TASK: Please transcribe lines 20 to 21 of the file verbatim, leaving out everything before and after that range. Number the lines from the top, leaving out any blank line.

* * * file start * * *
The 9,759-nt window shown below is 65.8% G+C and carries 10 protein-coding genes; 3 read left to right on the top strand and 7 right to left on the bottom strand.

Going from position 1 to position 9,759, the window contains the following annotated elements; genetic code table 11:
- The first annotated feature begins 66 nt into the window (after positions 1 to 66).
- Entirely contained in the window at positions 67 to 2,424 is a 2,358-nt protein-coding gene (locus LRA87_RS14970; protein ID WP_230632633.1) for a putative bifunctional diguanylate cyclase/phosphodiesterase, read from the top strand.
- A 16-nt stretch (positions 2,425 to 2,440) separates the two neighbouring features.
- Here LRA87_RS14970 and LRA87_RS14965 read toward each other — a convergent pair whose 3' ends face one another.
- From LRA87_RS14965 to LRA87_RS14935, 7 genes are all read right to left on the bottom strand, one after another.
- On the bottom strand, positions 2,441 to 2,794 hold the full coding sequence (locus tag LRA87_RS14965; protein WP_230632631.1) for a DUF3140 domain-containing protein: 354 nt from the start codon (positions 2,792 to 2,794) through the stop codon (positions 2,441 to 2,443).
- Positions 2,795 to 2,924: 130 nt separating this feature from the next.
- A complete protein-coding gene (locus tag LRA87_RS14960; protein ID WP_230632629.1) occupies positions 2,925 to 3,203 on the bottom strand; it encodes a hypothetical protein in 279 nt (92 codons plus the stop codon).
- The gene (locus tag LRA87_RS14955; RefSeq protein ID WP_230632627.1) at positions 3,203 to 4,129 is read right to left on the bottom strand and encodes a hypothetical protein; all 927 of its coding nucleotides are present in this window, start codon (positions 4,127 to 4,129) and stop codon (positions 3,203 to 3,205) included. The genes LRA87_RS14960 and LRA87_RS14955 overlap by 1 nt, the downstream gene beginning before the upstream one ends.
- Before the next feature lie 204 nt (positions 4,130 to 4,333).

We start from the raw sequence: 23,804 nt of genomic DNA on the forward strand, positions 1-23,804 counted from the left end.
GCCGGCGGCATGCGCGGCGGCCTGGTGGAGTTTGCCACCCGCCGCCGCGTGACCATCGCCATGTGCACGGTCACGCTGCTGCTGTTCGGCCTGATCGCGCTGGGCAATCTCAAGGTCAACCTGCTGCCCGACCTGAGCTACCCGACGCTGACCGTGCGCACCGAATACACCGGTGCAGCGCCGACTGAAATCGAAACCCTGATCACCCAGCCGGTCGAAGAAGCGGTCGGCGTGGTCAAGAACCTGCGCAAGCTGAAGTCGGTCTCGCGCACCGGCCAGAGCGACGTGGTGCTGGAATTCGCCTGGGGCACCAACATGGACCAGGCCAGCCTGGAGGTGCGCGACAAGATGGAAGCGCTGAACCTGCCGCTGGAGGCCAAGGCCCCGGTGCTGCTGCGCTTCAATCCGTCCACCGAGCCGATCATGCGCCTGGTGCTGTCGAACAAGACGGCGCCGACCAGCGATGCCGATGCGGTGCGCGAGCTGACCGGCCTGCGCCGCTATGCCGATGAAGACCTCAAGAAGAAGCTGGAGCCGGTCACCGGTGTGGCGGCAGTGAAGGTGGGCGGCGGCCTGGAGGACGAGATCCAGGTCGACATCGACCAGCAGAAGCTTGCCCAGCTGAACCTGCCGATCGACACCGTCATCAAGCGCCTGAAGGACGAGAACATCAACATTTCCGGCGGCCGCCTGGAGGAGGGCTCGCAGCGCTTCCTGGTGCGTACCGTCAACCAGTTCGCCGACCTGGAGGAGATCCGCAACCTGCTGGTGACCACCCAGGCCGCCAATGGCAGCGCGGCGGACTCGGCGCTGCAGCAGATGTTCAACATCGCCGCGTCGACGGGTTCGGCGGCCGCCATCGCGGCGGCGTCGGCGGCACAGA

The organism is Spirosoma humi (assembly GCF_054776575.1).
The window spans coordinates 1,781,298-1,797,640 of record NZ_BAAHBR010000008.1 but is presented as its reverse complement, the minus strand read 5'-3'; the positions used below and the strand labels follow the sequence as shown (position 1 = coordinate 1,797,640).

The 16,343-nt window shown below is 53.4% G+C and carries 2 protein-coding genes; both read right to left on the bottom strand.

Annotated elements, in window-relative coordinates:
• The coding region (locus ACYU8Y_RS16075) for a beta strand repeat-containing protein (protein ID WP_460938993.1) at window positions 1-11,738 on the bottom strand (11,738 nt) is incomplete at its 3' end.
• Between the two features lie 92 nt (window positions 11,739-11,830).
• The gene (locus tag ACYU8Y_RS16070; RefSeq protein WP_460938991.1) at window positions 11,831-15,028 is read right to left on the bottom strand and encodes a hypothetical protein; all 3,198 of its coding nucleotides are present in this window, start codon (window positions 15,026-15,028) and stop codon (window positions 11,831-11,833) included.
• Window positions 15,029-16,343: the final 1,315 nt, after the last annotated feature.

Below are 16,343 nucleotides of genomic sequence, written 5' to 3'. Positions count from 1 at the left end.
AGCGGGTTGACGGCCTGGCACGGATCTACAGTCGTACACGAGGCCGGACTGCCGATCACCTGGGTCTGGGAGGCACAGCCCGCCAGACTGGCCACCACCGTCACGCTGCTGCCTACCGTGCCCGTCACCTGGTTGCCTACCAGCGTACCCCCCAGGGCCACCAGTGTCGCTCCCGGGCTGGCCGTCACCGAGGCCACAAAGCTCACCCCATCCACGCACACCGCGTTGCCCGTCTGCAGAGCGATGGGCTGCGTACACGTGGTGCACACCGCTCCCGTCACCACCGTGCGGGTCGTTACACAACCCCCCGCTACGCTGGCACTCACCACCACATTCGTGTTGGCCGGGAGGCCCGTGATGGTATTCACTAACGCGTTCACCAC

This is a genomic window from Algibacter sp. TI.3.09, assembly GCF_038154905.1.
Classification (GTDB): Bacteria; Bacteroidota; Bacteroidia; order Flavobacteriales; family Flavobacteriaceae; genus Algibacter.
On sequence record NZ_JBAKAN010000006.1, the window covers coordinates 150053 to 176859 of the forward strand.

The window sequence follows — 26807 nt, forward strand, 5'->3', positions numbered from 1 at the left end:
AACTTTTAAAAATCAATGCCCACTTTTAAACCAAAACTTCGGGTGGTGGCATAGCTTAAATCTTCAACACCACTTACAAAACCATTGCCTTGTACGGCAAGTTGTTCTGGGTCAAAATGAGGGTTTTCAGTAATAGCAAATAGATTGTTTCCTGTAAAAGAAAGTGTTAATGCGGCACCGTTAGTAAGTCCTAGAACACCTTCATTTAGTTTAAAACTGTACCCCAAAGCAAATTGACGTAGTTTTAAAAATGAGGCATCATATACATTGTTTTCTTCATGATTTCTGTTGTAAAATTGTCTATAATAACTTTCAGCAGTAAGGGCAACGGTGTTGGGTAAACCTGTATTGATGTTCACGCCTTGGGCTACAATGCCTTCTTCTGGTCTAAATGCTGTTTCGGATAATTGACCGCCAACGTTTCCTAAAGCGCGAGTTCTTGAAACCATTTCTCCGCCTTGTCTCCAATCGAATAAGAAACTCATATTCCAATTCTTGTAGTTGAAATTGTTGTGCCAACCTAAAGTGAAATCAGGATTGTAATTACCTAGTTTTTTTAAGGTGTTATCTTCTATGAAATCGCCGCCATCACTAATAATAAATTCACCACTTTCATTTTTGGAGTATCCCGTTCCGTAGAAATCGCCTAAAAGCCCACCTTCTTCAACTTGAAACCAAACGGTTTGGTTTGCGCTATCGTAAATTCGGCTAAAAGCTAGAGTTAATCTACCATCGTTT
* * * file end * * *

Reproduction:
• Between the two features lie 92 nt (window positions 11,739-11,830).
• The gene (locus tag ACYU8Y_RS16070; RefSeq protein WP_460938991.1) at window positions 11,831-15,028 is read right to left on the bottom strand and encodes a hypothetical protein; all 3,198 of its coding nucleotides are present in this window, start codon (window positions 15,026-15,028) and stop codon (window positions 11,831-11,833) included.